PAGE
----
The Health Benefits of the Peanut
Peanuts and Heart Disease
Eating a diet that includes a lot of peanuts is not just good for your overall health but especially good for preventing heart disease. Heart disease is the main killer of people in the United States and is also a major cause of disability. The narrowing or blocking of the arteries or the blood vessels supplying blood to the heart is the most common cause of heart disease. One of the ways to combat heart disease is through diet. The theory is that antioxidants increase the level of H.D.L.'s (the good cholesterol) and prevent cholesterol build up. Red wine has been known to decrease heart disease in people. The reason for that is because it has an antioxidant compound called “Reservatrol.” Reservatrol is found in grapes, blueberries, red wine, and peanuts. Scientists think that Reservatrol does have anti-cancer, anti-inflammatory, and anti-viral benefits.
Peanuts and Cholesterol
The peanut which grows in the ground is often not considered as good for your health as tree growing nuts like the walnut, pecan, or almond. It also is not nearly as expensive. However, the peanut was proved to be just as healthy as the tree growing nuts in a study that was published in JAMA Internal Medicine. A team of researchers figured out that people who ate peanuts on a regular basis were less likely to die of anything, especially heart disease, than people who rarely consumed any kind of nuts. They are more closely related to soybeans than tree nuts. Of the people who regularly ate peanuts, they were 21% less likely to die from anything than people who did not eat nuts over the time frame of five years. The mortality rate of people who were Chinese was 17 % lower among those who consumed nuts. The fats found in peanuts are heart healthy because they are non unsaturated and polyunsaturated. Both of these types of fats lower L.D.L.'s, cholesterol, and triglycerides. They also keep the H.D.L. or good cholesterol high. They also have extremely little saturated fat and no trans fat. Peanuts are a good source of protein and have been shown to lower blood pressure thereby lowering the risk of heart disease.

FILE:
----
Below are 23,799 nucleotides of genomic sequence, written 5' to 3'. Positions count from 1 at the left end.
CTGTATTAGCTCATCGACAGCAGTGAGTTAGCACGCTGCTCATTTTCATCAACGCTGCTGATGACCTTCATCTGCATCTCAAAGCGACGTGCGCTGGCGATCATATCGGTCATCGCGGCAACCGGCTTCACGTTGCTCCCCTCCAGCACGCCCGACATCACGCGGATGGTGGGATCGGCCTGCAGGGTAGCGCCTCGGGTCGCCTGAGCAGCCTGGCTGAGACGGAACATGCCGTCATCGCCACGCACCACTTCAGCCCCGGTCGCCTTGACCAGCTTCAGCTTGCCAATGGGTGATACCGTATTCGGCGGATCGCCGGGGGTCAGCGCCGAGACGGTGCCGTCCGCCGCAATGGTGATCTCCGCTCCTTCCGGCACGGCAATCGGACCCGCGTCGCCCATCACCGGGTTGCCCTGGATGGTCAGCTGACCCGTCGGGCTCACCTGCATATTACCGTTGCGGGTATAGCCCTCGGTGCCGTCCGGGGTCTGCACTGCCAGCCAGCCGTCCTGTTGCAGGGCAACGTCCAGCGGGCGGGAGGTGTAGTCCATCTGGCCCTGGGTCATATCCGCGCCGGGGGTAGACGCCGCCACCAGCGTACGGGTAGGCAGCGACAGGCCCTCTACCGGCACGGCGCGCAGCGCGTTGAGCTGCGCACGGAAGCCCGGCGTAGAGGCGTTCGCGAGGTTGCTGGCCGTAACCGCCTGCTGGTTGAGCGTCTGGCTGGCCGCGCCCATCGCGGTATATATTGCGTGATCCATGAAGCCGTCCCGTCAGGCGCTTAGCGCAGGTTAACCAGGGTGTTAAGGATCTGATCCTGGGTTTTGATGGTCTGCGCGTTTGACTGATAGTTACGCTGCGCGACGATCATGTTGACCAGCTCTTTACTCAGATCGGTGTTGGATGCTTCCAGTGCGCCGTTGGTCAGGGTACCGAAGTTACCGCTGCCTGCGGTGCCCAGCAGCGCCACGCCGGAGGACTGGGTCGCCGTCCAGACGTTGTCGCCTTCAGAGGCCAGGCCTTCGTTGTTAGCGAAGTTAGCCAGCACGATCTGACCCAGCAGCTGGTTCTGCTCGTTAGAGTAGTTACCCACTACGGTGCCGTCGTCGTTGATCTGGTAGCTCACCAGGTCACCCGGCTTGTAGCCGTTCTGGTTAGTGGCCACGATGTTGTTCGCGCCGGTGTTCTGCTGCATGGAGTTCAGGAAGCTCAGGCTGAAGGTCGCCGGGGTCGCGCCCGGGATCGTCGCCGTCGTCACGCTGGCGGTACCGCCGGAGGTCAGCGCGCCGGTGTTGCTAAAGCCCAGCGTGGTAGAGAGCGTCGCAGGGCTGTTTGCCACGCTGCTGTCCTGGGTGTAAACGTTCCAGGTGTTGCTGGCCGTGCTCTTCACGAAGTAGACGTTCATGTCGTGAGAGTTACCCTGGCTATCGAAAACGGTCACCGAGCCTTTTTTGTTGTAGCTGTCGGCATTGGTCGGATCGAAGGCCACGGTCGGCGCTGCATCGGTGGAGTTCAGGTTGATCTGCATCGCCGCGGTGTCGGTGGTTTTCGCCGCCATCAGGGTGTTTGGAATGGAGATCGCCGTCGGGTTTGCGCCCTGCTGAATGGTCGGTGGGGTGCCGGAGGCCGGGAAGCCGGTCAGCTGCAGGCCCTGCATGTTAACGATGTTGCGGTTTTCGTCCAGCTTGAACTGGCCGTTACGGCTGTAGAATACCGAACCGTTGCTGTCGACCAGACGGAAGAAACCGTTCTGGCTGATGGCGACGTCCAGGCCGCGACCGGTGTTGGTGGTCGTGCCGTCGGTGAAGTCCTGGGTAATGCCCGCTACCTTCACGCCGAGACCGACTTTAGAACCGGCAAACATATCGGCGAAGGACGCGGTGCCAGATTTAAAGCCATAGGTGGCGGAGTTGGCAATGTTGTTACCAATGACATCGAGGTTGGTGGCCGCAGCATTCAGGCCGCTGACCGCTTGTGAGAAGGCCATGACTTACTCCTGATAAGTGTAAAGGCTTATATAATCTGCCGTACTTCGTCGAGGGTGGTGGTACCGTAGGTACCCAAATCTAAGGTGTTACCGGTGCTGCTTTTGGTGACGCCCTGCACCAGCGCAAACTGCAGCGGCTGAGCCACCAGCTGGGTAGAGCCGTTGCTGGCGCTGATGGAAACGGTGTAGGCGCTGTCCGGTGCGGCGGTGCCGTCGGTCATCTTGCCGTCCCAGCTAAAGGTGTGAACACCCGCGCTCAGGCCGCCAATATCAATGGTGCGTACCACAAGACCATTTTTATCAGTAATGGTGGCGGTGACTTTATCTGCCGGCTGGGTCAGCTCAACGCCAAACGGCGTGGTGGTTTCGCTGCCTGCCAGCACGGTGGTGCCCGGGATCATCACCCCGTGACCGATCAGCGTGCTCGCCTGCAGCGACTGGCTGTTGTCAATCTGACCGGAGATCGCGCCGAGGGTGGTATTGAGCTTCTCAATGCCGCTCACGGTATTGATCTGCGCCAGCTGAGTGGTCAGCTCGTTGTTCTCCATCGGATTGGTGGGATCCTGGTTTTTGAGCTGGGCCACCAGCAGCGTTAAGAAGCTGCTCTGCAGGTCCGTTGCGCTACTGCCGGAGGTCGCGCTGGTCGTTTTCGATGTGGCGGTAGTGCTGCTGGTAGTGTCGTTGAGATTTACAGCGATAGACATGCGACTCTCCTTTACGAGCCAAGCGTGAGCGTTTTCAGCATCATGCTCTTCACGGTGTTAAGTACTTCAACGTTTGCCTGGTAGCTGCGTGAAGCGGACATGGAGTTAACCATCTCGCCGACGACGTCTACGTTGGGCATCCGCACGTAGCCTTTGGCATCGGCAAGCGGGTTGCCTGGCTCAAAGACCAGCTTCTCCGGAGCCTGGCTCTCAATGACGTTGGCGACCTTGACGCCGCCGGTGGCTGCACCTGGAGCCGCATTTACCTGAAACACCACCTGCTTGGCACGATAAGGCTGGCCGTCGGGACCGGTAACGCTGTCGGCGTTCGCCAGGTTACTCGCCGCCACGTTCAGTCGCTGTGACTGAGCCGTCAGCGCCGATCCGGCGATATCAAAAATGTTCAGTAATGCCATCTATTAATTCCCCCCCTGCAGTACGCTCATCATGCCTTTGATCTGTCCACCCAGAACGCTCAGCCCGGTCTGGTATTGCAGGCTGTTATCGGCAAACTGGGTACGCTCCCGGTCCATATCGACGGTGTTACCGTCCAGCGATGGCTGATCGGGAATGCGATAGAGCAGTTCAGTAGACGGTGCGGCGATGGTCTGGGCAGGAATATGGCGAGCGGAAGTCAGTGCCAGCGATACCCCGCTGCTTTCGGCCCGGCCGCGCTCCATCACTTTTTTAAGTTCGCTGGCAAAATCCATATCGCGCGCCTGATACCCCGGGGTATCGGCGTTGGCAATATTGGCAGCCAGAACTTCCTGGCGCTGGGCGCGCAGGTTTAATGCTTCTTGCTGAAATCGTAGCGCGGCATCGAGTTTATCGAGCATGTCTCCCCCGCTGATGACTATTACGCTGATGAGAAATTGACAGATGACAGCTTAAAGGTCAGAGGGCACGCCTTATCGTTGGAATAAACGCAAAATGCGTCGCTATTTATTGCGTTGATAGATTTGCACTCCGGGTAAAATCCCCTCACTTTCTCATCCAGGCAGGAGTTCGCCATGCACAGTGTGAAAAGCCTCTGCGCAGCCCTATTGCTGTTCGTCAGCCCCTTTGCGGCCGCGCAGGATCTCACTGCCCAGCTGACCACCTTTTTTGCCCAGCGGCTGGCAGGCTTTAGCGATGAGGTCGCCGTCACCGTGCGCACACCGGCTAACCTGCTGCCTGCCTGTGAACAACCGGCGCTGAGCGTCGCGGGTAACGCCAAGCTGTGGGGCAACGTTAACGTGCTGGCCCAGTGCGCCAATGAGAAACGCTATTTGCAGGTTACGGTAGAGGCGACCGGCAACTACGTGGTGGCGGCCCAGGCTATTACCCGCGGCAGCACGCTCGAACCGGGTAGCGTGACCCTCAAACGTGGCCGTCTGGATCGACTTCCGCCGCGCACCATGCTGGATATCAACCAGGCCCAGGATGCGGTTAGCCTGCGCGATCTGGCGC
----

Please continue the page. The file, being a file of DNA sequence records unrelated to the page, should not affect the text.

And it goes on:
Peanuts and Fat
L.D.L.'s play a role in developing plaque that builds up the blood vessels. Eating peanuts also lowers your risk of blood clots which can cause a heart attack. They also improve the lining of your arteries. Peanuts are rich in monounsaturated fats which are emphasized in the heart healthy Mediterranean diet. In one study a diet high in monounsaturated fats reduced the risk of heart disease by 21% compared to the average diet in America. Peanuts are also a good source of Vitamin E, niacin, folate, manganese, and protein. Also, peanuts have 25% as much Reservatrol as red wine.
Health Benefits of the Peanut
Peanuts Prevent Alzheimer's Disease
Two nutrients, Niacin and Vitamin E have proven to protect people against Alzheimer's disease and other forms of cognitive decline related to getting older. Both of these vitamins are found in large amounts in peanuts. In one study it was shown that in 4,000 people over the age of 65 that the Niacin they got from food slowed the rate of cognitive decline. In people who were in the top fifth of intake of Vitamin E, the occurrence of Alzheimer's disease was reduced by 70 %. Also, Reservatrol which is in peanuts has also proven to be a contributing component in preventing Alzheimer's along with other nerve degeneration diseases. While it is thought there is not yet any 100% preventive treatment of Alzheimer's, the Reservatrol can play a significant role in at least slowing down the progression.
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In conclusion, we are living in a world that is full of stress, unhealthy food choices, and heart disease. We can protect our hearts by eating a healthy diet which includes peanuts and other sources of Reservatrol like berries or grapes. Peanuts are an excellent choice for anyone's diet because of the Reservatrol and other health benefits.
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- How resveratrol (in grapes, peanuts and wine) fights fat and disease | Science News
Resveratrol, a constituent of grapes and certain other plants, can fight the proliferation of fat cells and improve the uptake of sugar from the blood, a pair of new studies indicate. These observations offer some mechanisms to explain why grape prod
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